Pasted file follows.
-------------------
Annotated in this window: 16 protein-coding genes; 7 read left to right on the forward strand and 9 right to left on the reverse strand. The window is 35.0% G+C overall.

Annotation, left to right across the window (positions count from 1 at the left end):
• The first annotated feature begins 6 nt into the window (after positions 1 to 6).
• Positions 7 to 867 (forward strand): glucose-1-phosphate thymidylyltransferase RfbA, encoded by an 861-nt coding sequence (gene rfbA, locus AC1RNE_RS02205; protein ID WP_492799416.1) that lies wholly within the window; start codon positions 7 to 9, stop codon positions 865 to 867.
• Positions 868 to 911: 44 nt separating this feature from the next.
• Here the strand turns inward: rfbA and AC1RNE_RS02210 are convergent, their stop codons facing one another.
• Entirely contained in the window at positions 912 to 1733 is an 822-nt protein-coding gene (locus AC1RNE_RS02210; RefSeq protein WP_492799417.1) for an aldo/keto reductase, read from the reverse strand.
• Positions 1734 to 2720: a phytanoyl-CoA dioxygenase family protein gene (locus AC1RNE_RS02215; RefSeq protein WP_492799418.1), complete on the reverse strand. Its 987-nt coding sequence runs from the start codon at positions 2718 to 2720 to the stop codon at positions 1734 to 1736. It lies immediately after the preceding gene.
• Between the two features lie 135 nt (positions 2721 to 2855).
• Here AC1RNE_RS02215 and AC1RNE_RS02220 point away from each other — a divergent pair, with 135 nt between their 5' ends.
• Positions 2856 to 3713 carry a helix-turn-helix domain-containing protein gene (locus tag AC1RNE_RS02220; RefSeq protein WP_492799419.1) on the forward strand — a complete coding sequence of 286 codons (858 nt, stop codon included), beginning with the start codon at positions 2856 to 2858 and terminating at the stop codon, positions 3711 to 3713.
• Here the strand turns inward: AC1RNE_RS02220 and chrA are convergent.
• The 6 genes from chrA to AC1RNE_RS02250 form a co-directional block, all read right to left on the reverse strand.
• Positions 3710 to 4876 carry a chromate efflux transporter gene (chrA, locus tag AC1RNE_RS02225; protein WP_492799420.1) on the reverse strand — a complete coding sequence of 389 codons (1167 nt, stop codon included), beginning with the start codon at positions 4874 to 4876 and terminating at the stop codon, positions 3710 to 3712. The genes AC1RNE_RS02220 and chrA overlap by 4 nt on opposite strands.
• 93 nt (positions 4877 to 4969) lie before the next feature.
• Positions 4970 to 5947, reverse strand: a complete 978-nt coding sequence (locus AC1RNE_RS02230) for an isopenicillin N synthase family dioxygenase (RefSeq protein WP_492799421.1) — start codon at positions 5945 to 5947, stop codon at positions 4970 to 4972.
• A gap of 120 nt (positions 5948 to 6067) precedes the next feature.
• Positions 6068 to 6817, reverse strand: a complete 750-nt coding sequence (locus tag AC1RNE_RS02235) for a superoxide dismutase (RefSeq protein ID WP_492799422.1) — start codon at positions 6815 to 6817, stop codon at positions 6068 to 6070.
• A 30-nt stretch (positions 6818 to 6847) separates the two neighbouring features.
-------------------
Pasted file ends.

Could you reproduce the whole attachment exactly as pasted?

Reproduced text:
Annotated in this window: 16 protein-coding genes; 7 read left to right on the forward strand and 9 right to left on the reverse strand. The window is 35.0% G+C overall.

Annotation, left to right across the window (positions count from 1 at the left end):
• The first annotated feature begins 6 nt into the window (after positions 1 to 6).
• Positions 7 to 867 (forward strand): glucose-1-phosphate thymidylyltransferase RfbA, encoded by an 861-nt coding sequence (gene rfbA, locus AC1RNE_RS02205; protein ID WP_492799416.1) that lies wholly within the window; start codon positions 7 to 9, stop codon positions 865 to 867.
• Positions 868 to 911: 44 nt separating this feature from the next.
• Here the strand turns inward: rfbA and AC1RNE_RS02210 are convergent, their stop codons facing one another.
• Entirely contained in the window at positions 912 to 1733 is an 822-nt protein-coding gene (locus AC1RNE_RS02210; RefSeq protein WP_492799417.1) for an aldo/keto reductase, read from the reverse strand.
• Positions 1734 to 2720: a phytanoyl-CoA dioxygenase family protein gene (locus AC1RNE_RS02215; RefSeq protein WP_492799418.1), complete on the reverse strand. Its 987-nt coding sequence runs from the start codon at positions 2718 to 2720 to the stop codon at positions 1734 to 1736. It lies immediately after the preceding gene.
• Between the two features lie 135 nt (positions 2721 to 2855).
• Here AC1RNE_RS02215 and AC1RNE_RS02220 point away from each other — a divergent pair, with 135 nt between their 5' ends.
• Positions 2856 to 3713 carry a helix-turn-helix domain-containing protein gene (locus tag AC1RNE_RS02220; RefSeq protein WP_492799419.1) on the forward strand — a complete coding sequence of 286 codons (858 nt, stop codon included), beginning with the start codon at positions 2856 to 2858 and terminating at the stop codon, positions 3711 to 3713.
• Here the strand turns inward: AC1RNE_RS02220 and chrA are convergent.
• The 6 genes from chrA to AC1RNE_RS02250 form a co-directional block, all read right to left on the reverse strand.
• Positions 3710 to 4876 carry a chromate efflux transporter gene (chrA, locus tag AC1RNE_RS02225; protein WP_492799420.1) on the reverse strand — a complete coding sequence of 389 codons (1167 nt, stop codon included), beginning with the start codon at positions 4874 to 4876 and terminating at the stop codon, positions 3710 to 3712. The genes AC1RNE_RS02220 and chrA overlap by 4 nt on opposite strands.
• 93 nt (positions 4877 to 4969) lie before the next feature.
• Positions 4970 to 5947, reverse strand: a complete 978-nt coding sequence (locus AC1RNE_RS02230) for an isopenicillin N synthase family dioxygenase (RefSeq protein WP_492799421.1) — start codon at positions 5945 to 5947, stop codon at positions 4970 to 4972.
• A gap of 120 nt (positions 5948 to 6067) precedes the next feature.
• Positions 6068 to 6817, reverse strand: a complete 750-nt coding sequence (locus tag AC1RNE_RS02235) for a superoxide dismutase (RefSeq protein ID WP_492799422.1) — start codon at positions 6815 to 6817, stop codon at positions 6068 to 6070.
• A 30-nt stretch (positions 6818 to 6847) separates the two neighbouring features.